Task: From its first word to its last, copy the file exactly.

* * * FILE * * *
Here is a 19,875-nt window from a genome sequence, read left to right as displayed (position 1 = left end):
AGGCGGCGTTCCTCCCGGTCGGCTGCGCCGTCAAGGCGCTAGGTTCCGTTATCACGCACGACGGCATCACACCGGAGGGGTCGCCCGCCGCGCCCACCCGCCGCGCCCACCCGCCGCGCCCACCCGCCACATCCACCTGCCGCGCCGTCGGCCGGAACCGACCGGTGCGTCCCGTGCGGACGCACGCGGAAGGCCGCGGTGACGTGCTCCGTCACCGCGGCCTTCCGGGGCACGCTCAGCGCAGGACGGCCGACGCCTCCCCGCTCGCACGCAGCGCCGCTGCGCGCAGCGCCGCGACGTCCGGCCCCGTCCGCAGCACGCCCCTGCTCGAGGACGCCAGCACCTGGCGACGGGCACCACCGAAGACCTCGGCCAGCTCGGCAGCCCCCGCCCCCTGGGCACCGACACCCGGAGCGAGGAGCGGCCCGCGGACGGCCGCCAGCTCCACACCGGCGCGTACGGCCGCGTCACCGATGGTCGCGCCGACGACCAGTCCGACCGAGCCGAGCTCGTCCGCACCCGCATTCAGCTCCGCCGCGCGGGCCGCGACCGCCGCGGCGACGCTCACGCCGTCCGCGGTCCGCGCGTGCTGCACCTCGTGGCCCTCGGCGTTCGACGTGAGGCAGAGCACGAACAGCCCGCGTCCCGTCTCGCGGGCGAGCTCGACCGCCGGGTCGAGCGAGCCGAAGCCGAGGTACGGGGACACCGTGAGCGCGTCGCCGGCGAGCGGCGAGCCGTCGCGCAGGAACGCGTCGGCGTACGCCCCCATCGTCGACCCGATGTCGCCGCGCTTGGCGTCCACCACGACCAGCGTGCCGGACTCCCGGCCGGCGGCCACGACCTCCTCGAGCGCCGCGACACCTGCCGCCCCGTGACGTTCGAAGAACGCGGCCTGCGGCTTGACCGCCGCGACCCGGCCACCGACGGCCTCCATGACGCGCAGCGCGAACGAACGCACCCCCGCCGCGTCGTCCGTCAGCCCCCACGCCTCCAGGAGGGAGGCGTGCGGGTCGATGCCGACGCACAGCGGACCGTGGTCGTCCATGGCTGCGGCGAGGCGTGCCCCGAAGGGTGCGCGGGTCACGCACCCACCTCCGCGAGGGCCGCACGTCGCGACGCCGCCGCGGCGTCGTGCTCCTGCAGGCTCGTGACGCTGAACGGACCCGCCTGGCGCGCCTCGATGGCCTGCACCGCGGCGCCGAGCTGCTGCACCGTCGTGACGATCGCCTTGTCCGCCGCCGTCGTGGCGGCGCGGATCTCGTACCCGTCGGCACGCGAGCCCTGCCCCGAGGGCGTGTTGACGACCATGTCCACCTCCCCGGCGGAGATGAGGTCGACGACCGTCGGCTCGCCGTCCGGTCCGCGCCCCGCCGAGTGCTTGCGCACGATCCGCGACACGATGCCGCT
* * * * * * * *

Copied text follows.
Here is a 19,875-nt window from a genome sequence, read left to right as displayed (position 1 = left end):
AGGCGGCGTTCCTCCCGGTCGGCTGCGCCGTCAAGGCGCTAGGTTCCGTTATCACGCACGACGGCATCACACCGGAGGGGTCGCCCGCCGCGCCCACCCGCCGCGCCCACCCGCCGCGCCCACCCGCCACATCCACCTGCCGCGCCGTCGGCCGGAACCGACCGGTGCGTCCCGTGCGGACGCACGCGGAAGGCCGCGGTGACGTGCTCCGTCACCGCGGCCTTCCGGGGCACGCTCAGCGCAGGACGGCCGACGCCTCCCCGCTCGCACGCAGCGCCGCTGCGCGCAGCGCCGCGACGTCCGGCCCCGTCCGCAGCACGCCCCTGCTCGAGGACGCCAGCACCTGGCGACGGGCACCACCGAAGACCTCGGCCAGCTCGGCAGCCCCCGCCCCCTGGGCACCGACACCCGGAGCGAGGAGCGGCCCGCGGACGGCCGCCAGCTCCACACCGGCGCGTACGGCCGCGTCACCGATGGTCGCGCCGACGACCAGTCCGACCGAGCCGAGCTCGTCCGCACCCGCATTCAGCTCCGCCGCGCGGGCCGCGACCGCCGCGGCGACGCTCACGCCGTCCGCGGTCCGCGCGTGCTGCACCTCGTGGCCCTCGGCGTTCGACGTGAGGCAGAGCACGAACAGCCCGCGTCCCGTCTCGCGGGCGAGCTCGACCGCCGGGTCGAGCGAGCCGAAGCCGAGGTACGGGGACACCGTGAGCGCGTCGCCGGCGAGCGGCGAGCCGTCGCGCAGGAACGCGTCGGCGTACGCCCCCATCGTCGACCCGATGTCGCCGCGCTTGGCGTCCACCACGACCAGCGTGCCGGACTCCCGGCCGGCGGCCACGACCTCCTCGAGCGCCGCGACACCTGCCGCCCCGTGACGTTCGAAGAACGCGGCCTGCGGCTTGACCGCCGCGACCCGGCCACCGACGGCCTCCATGACGCGCAGCGCGAACGAACGCACCCCCGCCGCGTCGTCCGTCAGCCCCCACGCCTCCAGGAGGGAGGCGTGCGGGTCGATGCCGACGCACAGCGGACCGTGGTCGTCCATGGCTGCGGCGAGGCGTGCCCCGAAGGGTGCGCGGGTCACGCACCCACCTCCGCGAGGGCCGCACGTCGCGACGCCGCCGCGGCGTCGTGCTCCTGCAGGCTCGTGACGCTGAACGGACCCGCCTGGCGCGCCTCGATGGCCTGCACCGCGGCGCCGAGCTGCTGCACCGTCGTGACGATCGCCTTGTCCGCCGCCGTCGTGGCGGCGCGGATCTCGTACCCGTCGGCACGCGAGCCCTGCCCCGAGGGCGTGTTGACGACCATGTCCACCTCCCCGGCGGAGATGAGGTCGACGACCGTCGGCTCGCCGTCCGGTCCGCGCCCCGCCGAGTGCTTGCGCACGATCCGCGACACGATGCCGCT